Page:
I thought we had about three years before we would have to deal with phones for our twin 12-year-old sons. In my head I’d said age 15. Eighth grade graduation gift. A smart phone — but not too smart.
Then middle school happened. And with that, my husband, John, and I found ourselves in more situations wishing we had a way to contact the boys. The final straw was booking a week of space camp for one boy, in Alabama. My mom brain just couldn’t wrap itself around the idea of a plane — a week, and a lot… of strangers — without a way for him to easily reach us if needed, however unlikely the worst case scenarios looping through my head were.
So we began the search. Many of the “kid” options were just too childish I felt to take my sons through middle school: Silly icons, bright colors, chunky wrist bands, etc. Not cool enough, I thought, to get us past the first blush of cell phone ownership.
Then I remembered Pinwheel, a company I discovered through my work here at the magazine years ago, before my boys were ready for phones. Pinwheel is the brainchild of two dads who wanted to teach their kids how to use technology safely, responsibly, and without taking over their lives. The company consults with child psychologists and parents to create a product that gives your child the “smart” phone they desire, with guard rails to keep them safe.
Long story only slightly shorter: I found our phone.
What I love about Pinwheel
- Parental controls. Parents can choose contacts and apps, set time limits for phone use (including when and how long), and monitor text messages — even deleted texts! (The phone also has a camera, but its usage can’t be controlled. However, you can control the ability to share photos.) You can access the Caregiver Portal online or via the Pinwheel app.
- I never have to say, “Put your phone away.” Pinwheel offers modes, determining when and what your child can access on their phone throughout the day. Parents can determine which apps are available during which windows of time, as well as specify which contacts are available during those windows of time. For example, on school days from 8 am to 2:45 pm, my son can’t call or text anyone other than those I’ve deemed “emergency contacts.” He also can’t access any of his apps. From 2:45 pm to 6 pm, he has full access to his phone. At 6 p.m. the phone is locked down again and it’s family time.
- It’s not babyish. It’s a Samsung phone, so it’s a real smartphone, giving him tween cred. For appearances sake, anyway.
- It’s easy to set up, even for the tech-challenged parent. The modes took me a few minutes to figure out, but I had my tween there to walk me through it.
- Pinwheel does the research for me. No social media, browser or time-wasting game apps are available on Pinwheel. Pinwheel has a curated list of more than 350 apps to choose from, and they welcome suggestions from parents for apps to consider. The apps go through a rigorous process before being added to the menu of options. Some parents might be annoyed about this (kids, more so), but I’m fine with it. Happy, even. My sons have laptops at home and Amazon Fires; they have more than enough access to video games.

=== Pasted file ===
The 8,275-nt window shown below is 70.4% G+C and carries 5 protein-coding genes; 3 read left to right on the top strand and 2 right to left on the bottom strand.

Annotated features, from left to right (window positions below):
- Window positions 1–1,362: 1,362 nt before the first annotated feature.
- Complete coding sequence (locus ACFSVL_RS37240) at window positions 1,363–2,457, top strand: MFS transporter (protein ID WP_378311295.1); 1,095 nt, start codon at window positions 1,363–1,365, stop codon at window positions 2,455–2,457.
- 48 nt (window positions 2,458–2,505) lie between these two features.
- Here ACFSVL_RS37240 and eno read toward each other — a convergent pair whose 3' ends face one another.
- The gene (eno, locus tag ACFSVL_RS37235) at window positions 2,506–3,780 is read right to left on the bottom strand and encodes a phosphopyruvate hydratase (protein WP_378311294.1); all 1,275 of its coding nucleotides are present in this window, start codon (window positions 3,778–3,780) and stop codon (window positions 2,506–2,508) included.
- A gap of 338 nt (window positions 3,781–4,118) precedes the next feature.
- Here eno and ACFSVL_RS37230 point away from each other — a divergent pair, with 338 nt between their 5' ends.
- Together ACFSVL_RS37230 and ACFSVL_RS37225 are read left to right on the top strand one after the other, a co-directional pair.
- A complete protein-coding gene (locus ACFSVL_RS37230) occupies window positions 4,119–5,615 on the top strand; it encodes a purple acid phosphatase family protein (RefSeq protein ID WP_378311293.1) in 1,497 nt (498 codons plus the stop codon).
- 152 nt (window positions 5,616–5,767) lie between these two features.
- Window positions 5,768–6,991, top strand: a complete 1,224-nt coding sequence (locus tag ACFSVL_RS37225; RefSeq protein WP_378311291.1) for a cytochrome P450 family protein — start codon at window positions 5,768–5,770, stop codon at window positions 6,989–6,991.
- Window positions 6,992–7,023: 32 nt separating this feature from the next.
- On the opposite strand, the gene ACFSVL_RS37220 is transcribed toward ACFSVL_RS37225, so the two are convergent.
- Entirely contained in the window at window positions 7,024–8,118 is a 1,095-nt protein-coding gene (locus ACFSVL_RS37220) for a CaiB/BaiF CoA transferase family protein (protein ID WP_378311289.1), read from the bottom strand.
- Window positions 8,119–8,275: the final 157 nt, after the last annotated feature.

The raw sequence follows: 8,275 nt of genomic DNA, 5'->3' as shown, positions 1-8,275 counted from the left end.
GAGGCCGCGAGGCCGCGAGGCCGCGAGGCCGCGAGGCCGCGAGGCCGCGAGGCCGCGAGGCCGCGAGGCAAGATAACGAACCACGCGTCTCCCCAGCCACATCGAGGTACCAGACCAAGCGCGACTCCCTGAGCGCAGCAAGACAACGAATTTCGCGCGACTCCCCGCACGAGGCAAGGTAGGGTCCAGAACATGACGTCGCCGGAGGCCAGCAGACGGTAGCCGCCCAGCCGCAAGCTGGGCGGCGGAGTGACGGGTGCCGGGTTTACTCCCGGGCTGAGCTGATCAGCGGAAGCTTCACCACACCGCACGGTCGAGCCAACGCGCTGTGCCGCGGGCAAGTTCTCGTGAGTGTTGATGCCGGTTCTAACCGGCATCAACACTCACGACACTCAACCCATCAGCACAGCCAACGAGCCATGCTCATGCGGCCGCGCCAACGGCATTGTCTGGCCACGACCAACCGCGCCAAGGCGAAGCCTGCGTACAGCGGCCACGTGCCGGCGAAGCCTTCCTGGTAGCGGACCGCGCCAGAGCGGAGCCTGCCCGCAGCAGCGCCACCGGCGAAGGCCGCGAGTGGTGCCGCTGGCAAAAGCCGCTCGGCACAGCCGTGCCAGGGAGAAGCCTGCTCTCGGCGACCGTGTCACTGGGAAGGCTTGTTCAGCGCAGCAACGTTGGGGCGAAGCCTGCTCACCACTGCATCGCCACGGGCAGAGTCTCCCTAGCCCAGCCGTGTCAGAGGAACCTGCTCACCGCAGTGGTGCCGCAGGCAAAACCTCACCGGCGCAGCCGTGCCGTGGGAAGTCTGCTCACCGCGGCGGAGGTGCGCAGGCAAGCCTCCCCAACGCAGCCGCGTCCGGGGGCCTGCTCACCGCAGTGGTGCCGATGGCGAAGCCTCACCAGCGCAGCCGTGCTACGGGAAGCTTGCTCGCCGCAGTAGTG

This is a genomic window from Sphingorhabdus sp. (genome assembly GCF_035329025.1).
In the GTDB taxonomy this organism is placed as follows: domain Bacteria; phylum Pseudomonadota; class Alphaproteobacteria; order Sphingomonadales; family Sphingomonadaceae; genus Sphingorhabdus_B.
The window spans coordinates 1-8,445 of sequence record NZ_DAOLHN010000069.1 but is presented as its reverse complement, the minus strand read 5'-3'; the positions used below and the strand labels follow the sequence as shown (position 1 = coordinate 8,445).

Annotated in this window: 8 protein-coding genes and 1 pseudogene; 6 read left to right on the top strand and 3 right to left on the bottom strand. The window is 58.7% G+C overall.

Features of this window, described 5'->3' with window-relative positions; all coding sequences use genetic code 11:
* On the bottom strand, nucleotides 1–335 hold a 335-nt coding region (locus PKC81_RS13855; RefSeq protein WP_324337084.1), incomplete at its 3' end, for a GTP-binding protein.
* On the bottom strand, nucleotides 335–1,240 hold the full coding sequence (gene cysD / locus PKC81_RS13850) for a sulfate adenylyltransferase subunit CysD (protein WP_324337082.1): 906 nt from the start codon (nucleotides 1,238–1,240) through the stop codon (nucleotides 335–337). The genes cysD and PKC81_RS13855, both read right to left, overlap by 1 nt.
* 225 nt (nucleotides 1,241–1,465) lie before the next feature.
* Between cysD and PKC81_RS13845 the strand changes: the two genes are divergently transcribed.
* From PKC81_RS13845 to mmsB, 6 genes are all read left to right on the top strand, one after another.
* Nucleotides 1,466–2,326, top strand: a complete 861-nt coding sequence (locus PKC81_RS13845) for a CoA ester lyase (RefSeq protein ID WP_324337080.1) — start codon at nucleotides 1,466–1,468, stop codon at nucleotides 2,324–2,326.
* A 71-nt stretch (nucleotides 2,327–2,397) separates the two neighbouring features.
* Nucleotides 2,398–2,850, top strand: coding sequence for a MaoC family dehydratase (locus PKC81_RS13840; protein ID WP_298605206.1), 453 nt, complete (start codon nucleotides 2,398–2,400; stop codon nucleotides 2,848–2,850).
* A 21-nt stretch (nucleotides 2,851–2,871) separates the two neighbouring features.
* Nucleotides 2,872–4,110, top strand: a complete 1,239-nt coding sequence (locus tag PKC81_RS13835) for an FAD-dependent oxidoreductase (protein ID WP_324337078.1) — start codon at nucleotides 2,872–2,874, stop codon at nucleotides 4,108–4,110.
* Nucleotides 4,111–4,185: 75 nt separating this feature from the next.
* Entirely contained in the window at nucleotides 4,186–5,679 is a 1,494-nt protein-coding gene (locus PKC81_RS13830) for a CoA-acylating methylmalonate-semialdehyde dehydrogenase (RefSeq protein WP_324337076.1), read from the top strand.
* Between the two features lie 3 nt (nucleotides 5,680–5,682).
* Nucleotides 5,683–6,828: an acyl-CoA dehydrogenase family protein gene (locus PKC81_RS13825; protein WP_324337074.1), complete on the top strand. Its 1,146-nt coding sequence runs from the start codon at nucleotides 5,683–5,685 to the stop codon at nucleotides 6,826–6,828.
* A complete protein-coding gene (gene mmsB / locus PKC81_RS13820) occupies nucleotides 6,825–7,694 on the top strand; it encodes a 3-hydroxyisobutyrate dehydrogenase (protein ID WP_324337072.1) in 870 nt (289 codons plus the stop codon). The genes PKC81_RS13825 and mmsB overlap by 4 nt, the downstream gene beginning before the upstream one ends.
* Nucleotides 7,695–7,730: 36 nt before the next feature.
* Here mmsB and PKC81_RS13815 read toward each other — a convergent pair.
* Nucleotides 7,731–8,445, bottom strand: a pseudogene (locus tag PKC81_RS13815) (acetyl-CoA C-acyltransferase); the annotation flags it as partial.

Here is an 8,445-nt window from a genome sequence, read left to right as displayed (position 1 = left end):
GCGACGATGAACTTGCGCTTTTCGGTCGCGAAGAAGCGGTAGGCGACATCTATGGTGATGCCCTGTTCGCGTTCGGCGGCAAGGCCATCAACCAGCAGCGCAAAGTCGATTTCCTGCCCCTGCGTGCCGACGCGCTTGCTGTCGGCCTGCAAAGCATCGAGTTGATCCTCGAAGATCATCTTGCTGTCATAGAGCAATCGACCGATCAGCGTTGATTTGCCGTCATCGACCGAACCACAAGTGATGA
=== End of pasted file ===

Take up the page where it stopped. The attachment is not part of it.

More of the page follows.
- Pinwheel is compatible with all cell phone service providers. Ours is T-Mobile and it was no problem setting up service.
- Pinwheel matures with your child. The Caregiver Portal gives me the flexibility to determine what features/apps my son is ready for — it’s not a static phone, and I’m the gatekeeper. This also offers us opportunities to discuss apps with our children.
How to Sign Up
To get started with Pinwheel, you have to purchase their phone and a service agreement for the Caregiver Portal set up and ongoing access. The monthly commitment is $15/month for the first phone and $5/month for each additional phone, and the phones themselves range in price from $199 to $329. They also sell cases and screen protectors.
Life with Pinwheel
I only have two wishes: I wish that we could download the Pinwheel software to an existing phone, and I would love to see a smart watch option. One of my sons would lose his head if it wasn’t attached, and he really prefers a smart watch for this reason. (The Pinwheel phone has GPS, and as long as it’s charged, we can find it via the Caregiver Portal.)
Technology and kids can be a minefield on many levels because everyone has their opinions and preferences. We’ve only had our Pinwheel for a few weeks, but so far, it’s fitting our family’s needs perfectly. I recently asked my son what he likes best about his Pinwheel phone, and he replied, “I can text and email my friends, listen to music, take photos and use Duolingo.” Works for me!
If you’re considering a phone for your child, take a look at Pinwheel. It might be a good fit for your family, too.
Although this article reflects the author’s opinions, Pinwheel supplied a complimentary phone to try. Pinwheel would like to offer a 10% discount on the initial cost of purchasing a Pinwheel phone to our readers. Just use the code PDXParent. We receive no financial compensation if you use the code.
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